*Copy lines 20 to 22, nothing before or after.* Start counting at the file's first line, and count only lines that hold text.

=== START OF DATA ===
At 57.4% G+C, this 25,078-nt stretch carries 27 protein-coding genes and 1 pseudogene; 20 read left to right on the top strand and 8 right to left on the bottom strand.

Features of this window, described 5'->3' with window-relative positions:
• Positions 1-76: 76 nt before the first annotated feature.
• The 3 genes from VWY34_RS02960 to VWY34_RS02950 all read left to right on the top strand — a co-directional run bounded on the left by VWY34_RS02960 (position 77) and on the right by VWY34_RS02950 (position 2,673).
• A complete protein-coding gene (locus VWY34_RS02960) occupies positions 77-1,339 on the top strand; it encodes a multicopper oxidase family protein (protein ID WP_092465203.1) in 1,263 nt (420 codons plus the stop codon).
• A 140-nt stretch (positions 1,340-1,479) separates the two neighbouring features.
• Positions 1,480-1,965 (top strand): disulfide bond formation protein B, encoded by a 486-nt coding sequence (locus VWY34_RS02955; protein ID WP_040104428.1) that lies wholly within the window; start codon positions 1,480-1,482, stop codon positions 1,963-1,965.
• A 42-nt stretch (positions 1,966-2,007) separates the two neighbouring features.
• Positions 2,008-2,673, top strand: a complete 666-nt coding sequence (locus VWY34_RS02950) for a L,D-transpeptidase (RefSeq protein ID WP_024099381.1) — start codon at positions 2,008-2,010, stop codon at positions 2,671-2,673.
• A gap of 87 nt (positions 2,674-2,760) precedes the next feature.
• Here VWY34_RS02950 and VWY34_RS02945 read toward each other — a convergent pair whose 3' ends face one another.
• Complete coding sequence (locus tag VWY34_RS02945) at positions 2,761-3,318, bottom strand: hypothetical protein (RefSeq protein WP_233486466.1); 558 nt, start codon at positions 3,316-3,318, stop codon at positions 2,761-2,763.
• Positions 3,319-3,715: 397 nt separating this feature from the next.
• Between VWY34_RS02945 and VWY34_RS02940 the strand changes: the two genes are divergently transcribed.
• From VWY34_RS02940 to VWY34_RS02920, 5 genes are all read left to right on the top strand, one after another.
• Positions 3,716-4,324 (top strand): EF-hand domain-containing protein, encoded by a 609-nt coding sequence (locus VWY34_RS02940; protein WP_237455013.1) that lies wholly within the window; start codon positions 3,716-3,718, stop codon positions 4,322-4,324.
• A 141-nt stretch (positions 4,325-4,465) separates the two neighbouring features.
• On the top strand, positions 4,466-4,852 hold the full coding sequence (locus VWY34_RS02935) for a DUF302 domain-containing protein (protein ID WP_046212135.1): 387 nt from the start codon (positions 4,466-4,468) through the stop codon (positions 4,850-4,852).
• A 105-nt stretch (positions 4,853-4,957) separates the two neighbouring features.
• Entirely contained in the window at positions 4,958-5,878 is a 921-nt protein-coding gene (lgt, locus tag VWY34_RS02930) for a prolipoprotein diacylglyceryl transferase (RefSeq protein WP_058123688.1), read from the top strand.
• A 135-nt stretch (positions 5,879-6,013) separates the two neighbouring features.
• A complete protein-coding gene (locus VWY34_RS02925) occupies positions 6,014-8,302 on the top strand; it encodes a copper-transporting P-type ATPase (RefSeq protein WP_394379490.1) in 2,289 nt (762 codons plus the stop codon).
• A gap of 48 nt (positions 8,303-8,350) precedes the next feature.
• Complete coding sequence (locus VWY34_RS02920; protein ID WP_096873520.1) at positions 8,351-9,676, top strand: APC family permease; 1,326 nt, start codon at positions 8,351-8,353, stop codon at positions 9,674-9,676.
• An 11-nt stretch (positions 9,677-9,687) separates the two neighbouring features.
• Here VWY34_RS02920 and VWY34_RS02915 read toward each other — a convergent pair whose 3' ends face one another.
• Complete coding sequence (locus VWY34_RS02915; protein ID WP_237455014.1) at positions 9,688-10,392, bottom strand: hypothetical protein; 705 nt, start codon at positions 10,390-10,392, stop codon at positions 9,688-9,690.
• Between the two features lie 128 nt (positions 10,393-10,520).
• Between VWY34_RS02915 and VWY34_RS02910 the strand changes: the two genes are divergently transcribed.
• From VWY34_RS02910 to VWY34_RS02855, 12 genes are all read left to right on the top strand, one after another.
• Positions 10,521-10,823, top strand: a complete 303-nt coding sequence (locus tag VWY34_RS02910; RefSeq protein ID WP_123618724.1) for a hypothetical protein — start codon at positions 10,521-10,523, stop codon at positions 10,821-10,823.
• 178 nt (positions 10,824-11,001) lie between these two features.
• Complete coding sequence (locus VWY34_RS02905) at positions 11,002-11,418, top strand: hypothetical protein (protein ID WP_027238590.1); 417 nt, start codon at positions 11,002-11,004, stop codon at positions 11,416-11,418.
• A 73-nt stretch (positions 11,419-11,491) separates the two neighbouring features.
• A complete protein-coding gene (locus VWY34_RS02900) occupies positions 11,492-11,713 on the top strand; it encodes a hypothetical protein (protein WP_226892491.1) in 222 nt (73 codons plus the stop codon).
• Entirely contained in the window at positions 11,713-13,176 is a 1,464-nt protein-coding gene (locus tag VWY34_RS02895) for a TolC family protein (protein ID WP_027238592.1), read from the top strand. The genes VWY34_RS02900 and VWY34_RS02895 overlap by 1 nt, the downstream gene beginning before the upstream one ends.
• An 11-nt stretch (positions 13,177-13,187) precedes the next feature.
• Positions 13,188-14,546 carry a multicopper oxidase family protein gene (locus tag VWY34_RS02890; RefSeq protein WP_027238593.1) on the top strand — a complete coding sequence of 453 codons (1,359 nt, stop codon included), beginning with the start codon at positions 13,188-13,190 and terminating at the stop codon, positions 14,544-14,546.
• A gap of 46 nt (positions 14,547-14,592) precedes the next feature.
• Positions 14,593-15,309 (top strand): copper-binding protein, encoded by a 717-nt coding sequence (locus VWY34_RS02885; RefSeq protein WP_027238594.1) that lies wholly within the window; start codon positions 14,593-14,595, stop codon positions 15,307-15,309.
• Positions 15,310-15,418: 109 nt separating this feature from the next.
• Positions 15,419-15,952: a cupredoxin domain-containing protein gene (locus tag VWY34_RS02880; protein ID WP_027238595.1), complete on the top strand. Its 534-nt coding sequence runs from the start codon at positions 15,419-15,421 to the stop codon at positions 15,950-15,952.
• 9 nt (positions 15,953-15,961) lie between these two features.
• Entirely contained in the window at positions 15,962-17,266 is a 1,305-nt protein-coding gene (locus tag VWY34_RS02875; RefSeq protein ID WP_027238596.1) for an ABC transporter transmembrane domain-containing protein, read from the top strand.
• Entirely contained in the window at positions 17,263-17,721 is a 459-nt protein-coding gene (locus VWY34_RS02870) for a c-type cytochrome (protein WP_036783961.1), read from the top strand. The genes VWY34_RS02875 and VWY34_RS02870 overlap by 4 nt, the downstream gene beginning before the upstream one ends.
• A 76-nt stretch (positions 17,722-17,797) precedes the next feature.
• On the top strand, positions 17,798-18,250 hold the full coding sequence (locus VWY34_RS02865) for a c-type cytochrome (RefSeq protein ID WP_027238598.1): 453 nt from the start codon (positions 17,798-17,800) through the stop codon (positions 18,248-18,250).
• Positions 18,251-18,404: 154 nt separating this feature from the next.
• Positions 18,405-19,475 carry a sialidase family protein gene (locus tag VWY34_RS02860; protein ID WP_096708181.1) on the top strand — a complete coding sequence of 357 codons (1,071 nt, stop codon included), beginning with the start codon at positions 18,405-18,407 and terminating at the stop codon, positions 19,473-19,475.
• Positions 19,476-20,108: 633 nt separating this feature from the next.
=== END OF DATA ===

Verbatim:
• Entirely contained in the window at positions 4,958-5,878 is a 921-nt protein-coding gene (lgt, locus tag VWY34_RS02930) for a prolipoprotein diacylglyceryl transferase (RefSeq protein WP_058123688.1), read from the top strand.
• A 135-nt stretch (positions 5,879-6,013) separates the two neighbouring features.
• A complete protein-coding gene (locus VWY34_RS02925) occupies positions 6,014-8,302 on the top strand; it encodes a copper-transporting P-type ATPase (RefSeq protein WP_394379490.1) in 2,289 nt (762 codons plus the stop codon).